The recreational marijuana industry had a big year in 2016, when voters in four states – California, Maine, Massachusetts and Nevada – approved sales of adult-use cannabis.
But one year later, what the voters approved and the reality of what’s happening look vastly different.
As has happened throughout the industry’s development, each state has written its own rules and regulations to begin rec sales.
Some states, such as Nevada, have given preference to existing medical marijuana businesses to kick off early sales.
Others, like Maine, have failed to pass an implementation bill to finalize regulations.
Here’s where the four new rec states stand today:
The clock is ticking for California’s behemoth market to go online at the start of 2018.
Earlier this year, the governor’s office signed a bill that merged the medical and recreational programs into one. Once they were combined, the state began developing rules for both programs.
Now the state’s many agencies are approaching a final consensus on the regulations. It’s important to note, however, that while the state-level rulemaking is crucial, how California’s industry will play out depends mainly on what happens at the local level.
According to Alex Traverso, chief of communications for California’s Bureau of Cannabis Control, final regulations for the state’s program should be issued sometime in mid-November.
The state’s Cannabis Advisory Committee is scheduled to meet for the first time Thursday and is expected to release regulations shortly after.
“We’re on track,” Traverso said. “The timeline’s aggressive – as it’s always been – but we’re making it work.”
The state currently is testing its on-line licensing system internally to work out any bugs and is targeting the first week of December to begin accepting applications for temporary business licenses.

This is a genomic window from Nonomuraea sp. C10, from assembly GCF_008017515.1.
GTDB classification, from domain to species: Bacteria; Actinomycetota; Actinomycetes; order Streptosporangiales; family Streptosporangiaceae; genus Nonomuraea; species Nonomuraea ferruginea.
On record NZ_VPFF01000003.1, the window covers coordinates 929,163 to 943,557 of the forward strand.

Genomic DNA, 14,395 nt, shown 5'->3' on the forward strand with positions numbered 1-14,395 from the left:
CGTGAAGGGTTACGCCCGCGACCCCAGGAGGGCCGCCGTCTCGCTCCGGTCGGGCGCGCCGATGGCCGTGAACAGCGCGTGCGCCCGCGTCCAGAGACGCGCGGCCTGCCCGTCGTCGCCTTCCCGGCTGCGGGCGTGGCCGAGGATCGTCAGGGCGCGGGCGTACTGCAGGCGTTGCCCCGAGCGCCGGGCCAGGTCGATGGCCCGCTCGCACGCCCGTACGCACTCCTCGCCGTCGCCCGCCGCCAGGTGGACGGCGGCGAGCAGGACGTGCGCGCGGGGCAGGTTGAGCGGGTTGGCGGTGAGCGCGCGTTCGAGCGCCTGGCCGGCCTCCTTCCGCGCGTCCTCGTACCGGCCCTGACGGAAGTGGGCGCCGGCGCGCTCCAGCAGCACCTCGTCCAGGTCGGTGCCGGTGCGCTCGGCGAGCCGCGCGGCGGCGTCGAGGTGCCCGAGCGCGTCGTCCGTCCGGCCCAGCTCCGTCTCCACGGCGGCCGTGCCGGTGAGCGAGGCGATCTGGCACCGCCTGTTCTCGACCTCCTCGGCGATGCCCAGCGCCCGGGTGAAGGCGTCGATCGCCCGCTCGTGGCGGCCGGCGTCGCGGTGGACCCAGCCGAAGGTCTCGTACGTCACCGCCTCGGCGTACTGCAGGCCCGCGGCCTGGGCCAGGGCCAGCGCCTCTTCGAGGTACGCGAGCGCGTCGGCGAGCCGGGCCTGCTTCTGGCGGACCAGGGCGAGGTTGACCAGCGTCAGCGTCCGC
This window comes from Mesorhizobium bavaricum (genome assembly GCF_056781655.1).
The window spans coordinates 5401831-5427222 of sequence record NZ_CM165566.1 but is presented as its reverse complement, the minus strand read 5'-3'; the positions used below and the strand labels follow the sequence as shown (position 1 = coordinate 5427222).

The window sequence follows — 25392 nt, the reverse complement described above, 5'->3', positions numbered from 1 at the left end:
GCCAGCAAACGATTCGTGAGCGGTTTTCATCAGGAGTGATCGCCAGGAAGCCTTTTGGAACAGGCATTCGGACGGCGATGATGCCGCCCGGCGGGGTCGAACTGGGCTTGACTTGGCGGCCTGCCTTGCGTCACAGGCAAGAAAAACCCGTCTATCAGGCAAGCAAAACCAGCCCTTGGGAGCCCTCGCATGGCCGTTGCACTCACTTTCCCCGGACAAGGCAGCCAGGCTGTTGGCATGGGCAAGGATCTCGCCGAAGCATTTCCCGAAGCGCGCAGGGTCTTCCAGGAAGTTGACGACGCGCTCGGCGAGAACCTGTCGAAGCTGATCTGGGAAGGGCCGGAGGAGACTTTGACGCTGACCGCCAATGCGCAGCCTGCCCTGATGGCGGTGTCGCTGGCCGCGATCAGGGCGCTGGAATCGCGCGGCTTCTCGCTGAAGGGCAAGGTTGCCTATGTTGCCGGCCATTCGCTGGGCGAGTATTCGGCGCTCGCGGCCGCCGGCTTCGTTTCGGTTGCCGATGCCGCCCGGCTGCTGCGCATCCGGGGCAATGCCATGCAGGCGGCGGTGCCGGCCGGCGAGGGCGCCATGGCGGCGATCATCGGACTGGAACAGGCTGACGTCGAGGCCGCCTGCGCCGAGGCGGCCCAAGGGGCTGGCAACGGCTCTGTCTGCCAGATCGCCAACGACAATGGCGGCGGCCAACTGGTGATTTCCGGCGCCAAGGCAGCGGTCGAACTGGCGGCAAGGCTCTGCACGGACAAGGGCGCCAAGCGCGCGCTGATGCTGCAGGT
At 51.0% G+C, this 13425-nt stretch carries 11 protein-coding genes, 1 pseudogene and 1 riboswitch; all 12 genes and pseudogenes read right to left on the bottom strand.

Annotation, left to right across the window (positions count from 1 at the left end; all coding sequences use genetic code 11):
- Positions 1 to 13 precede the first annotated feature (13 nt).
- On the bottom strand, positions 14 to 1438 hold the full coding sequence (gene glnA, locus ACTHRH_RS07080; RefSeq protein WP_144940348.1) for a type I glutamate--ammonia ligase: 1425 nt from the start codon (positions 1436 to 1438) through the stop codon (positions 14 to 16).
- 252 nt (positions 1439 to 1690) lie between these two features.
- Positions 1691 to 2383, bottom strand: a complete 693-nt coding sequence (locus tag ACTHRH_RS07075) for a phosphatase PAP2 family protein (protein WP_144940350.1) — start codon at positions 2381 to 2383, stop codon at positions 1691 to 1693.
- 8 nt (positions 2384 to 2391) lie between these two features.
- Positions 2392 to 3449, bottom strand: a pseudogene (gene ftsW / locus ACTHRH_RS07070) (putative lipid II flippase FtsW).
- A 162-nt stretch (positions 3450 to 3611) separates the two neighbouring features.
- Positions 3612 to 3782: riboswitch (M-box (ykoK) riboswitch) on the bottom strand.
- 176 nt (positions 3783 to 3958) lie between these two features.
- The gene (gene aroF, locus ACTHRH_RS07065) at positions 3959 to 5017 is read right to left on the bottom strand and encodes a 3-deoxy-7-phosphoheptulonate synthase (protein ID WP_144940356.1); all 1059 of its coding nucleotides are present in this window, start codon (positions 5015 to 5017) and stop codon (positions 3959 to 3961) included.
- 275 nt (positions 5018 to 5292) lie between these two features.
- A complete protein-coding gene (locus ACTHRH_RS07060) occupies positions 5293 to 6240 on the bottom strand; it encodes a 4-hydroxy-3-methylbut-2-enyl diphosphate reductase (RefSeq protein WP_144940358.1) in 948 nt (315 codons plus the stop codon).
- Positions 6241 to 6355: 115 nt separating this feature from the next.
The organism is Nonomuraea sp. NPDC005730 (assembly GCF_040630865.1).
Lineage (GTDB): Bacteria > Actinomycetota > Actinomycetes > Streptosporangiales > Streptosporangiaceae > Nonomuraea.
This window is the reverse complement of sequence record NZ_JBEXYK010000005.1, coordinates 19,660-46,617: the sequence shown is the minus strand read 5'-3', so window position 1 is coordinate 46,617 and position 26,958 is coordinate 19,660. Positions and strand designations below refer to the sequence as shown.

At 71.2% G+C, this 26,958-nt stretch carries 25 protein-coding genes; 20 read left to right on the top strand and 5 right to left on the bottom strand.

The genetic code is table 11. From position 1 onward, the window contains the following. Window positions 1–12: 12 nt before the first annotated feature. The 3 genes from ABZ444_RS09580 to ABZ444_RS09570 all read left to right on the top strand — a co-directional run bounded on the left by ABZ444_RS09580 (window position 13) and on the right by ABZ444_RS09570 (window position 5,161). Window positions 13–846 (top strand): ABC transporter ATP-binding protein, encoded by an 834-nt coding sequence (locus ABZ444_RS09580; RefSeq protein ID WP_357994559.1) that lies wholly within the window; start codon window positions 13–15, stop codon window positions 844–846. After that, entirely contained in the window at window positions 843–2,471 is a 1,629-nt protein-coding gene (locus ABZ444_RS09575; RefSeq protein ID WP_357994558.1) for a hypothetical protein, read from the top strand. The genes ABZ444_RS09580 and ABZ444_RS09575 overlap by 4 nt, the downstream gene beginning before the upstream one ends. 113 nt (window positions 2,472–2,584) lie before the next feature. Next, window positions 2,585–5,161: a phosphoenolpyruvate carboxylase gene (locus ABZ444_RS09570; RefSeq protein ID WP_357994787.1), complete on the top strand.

The program is expected to launch Jan.1 with the issuance of licenses, including temporary permits that expire after 120 days.
First legal sales
The state has asked local governments for updates on where each municipality and county stands in the process.
The results have varied, Traverso said, but some areas say they expect to be up and running and selling adult-use cannabis around Jan. 1.
California’s 58 counties and 480 cities appear to be in different stages of the process, he added.
Traverso expects Berkeley, Oakland, Sacramento and Desert Hot Springs to be some of the first cities to legalize adult-use sales.
Meanwhile, the state’s goal is to not disrupt the medical side of the industry, Traverso said, and the operating MMJ businesses should have “a much faster route to getting licensed.”
- There will be no state limits on licenses, but it’s expected local governments will create caps.
- Licenses will be categorized as either medical or adult-use and separated in the traceability system.
- On the cultivation side, the California Department of Food and Agriculture will issue 17 different types of licenses, ranging from a specialty cottage outdoor (25 plants) to a medium mixed-light (10,001-22,000 square feet of canopy.) The largest licenses won’t be awarded until Jan. 1, 2023.
The state is back to the drawing board after Gov. Paul LePage vetoed an implementation bill that would have finalized rules for the recreational program.
Lawmakers couldn’t overturn the veto, so they’ll try to hammer out a new bill when the legislature reconvenes in January. But as long as LePage is in office, advocates aren’t hopeful the program will come to fruition without a fight.
Lawmakers passed a moratorium on adult-use sales until Feb. 1, 2018, a move intended to give officials more time to craft new regulations. When the moratorium expires, the state will be forced to begin putting into motion the legalization initiative voters passed in 2016.
However, it’s expected that lawmakers who want to further delay the launch of the recreational market will seek a second moratorium.
First legal sales
Initial sales are not expected to happen until 2019 at the earliest.
- Under the legalization initiative voters passed in 2016, there are no license limits except for cultivation, which is capped at a total of 800,000 square feet. The implementation bill that LePage vetoed would have removed the cap.